As you leave Jomo Kenyatta International Airport (JKIA), you will be confronted by large billboards on which the models advertising products are either white or very light – none is dark-skinned.
The mass media seem to be saying that really black women are the opposite of the ideal.
Magazines, TV, radio and movies and the rising influence of Western pop culture are fervidly promoting a Eurocentric, blonde-haired, light-eyed and stick-thin standard of beauty. And no one seems more peeved by this emerging trend than Kenya’s top model Ajuma Nasenyana.
“It seems that the world is conspiring in preaching that there is something wrong with Kenyan ladies’ kinky hair and dark skin,” says Ajuma, a woman with dark skin, short hair and high cheekbones, complains. Big advertising and modelling agencies seem to be promoting the light-skinned over the dark-skinned model, she says, pointing to a Swedish cosmetics firm that recently entered the Kenyan market.
“Their leaflets are all about skin-lightening, and they seem to be doing good business in Kenya. It just shocks me. It’s not okay for a Caucasian to tell us to lighten our skin,” she says. She says Europeans have natural skin and wonders why they want “us to bleach ours”. On a visit to Kenya, British supermodel Naomi Campbell, who has complained that she is rarely featured on the cover of British Vogue, raised concerns that black models were being sidelined by modelling agencies.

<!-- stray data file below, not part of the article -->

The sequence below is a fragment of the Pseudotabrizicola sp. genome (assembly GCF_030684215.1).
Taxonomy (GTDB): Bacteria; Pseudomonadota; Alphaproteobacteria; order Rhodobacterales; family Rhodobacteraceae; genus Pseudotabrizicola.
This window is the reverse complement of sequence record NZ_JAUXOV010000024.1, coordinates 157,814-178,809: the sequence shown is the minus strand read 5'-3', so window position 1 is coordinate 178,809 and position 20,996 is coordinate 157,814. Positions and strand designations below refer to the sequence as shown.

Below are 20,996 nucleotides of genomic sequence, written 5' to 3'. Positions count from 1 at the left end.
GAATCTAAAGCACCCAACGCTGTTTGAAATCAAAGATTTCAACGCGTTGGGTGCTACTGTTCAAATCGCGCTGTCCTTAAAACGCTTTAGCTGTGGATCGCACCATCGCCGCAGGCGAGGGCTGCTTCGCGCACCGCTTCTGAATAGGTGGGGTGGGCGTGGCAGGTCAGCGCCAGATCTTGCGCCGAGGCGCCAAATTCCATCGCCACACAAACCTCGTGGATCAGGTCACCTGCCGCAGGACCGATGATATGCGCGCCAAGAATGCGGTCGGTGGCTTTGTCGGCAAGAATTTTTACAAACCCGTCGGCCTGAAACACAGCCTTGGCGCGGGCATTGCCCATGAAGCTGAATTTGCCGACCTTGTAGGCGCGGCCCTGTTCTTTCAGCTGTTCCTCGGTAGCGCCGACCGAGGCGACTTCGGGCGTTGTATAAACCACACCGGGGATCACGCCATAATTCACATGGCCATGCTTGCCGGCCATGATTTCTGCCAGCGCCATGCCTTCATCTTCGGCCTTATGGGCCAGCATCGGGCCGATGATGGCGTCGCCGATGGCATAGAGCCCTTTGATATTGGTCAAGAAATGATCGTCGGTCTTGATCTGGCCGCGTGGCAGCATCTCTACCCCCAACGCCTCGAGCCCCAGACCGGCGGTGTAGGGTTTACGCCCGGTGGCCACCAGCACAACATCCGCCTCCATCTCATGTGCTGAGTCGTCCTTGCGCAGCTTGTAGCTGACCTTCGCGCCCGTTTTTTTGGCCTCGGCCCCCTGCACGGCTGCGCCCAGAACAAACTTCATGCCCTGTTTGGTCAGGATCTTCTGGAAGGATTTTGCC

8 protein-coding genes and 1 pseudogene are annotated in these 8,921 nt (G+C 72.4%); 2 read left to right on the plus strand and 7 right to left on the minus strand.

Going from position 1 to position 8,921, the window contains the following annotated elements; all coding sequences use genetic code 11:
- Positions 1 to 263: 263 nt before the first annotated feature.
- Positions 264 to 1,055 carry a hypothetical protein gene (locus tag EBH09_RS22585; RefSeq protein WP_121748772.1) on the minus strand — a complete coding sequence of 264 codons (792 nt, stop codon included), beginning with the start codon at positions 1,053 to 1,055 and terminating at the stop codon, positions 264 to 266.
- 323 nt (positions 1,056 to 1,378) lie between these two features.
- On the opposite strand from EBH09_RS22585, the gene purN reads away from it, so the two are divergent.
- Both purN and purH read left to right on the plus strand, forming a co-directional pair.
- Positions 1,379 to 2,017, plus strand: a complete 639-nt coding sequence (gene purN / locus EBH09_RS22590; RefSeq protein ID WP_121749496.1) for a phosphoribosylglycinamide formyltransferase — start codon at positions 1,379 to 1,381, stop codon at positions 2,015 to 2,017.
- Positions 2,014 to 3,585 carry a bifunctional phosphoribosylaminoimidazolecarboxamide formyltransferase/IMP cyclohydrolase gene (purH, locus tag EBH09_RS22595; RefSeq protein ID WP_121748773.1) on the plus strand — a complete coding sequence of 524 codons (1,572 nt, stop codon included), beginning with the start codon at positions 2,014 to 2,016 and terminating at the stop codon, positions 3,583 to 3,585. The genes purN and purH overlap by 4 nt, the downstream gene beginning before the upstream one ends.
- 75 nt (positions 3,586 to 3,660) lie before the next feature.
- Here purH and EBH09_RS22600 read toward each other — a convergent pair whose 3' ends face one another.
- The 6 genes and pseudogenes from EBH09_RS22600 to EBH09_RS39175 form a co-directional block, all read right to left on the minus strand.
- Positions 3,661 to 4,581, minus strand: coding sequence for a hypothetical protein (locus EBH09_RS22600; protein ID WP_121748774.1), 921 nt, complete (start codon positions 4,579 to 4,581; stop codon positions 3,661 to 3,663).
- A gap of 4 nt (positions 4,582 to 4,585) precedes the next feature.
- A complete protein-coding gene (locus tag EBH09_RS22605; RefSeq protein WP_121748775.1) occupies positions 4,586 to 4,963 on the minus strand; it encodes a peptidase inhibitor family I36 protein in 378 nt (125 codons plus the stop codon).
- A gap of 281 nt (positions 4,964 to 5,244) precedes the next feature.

“It’s a pity that people don’t appreciate black beauty,” she said.
These days whenever she has the opportunity, Ajuma speaks out against skin-bleaching, and she is taking it on as her own fight.
Attitudes against colour and the increasing promotion of skin-lightening products are placing a burden on dark-skinned women.
Last year, Psychology Today published a blog by evolutionary psychologist Satoshi Kanazawa titled “A Look at the Hard Truths About Human Nature” that raised a firestorm by declaring that black women are objectively less attractive than white women but also less attractive than black men.
“The only thing I can think of that might potentially explain the lower average level of physical attractiveness among black women is testosterone,” he wrote. “Africans on average have higher levels of testosterone than other races, and testosterone, being an androgen (male hormone), affects the physical attractiveness of men and women differently.
“Men with higher levels of testosterone have more masculine features and are, therefore, more physically attractive. In contrast, women with higher levels of testosterone also have more masculine features and are therefore less physically attractive. The race differences in the level of testosterone can therefore potentially explain why black women are less physically attractive than women of other races, while (net of intelligence) black men are more physically attractive than men of other races.”
Criticism forced Psychology Today to first change the blog’s title and later to retract it altogether.
In Kenya, many women use various cosmetic products apparently to make themselves more attractive. They straighten their hair because they do not like their natural curls.
Skin-bleaching products like Carol Light are now some of the fastest moving in Kenya.
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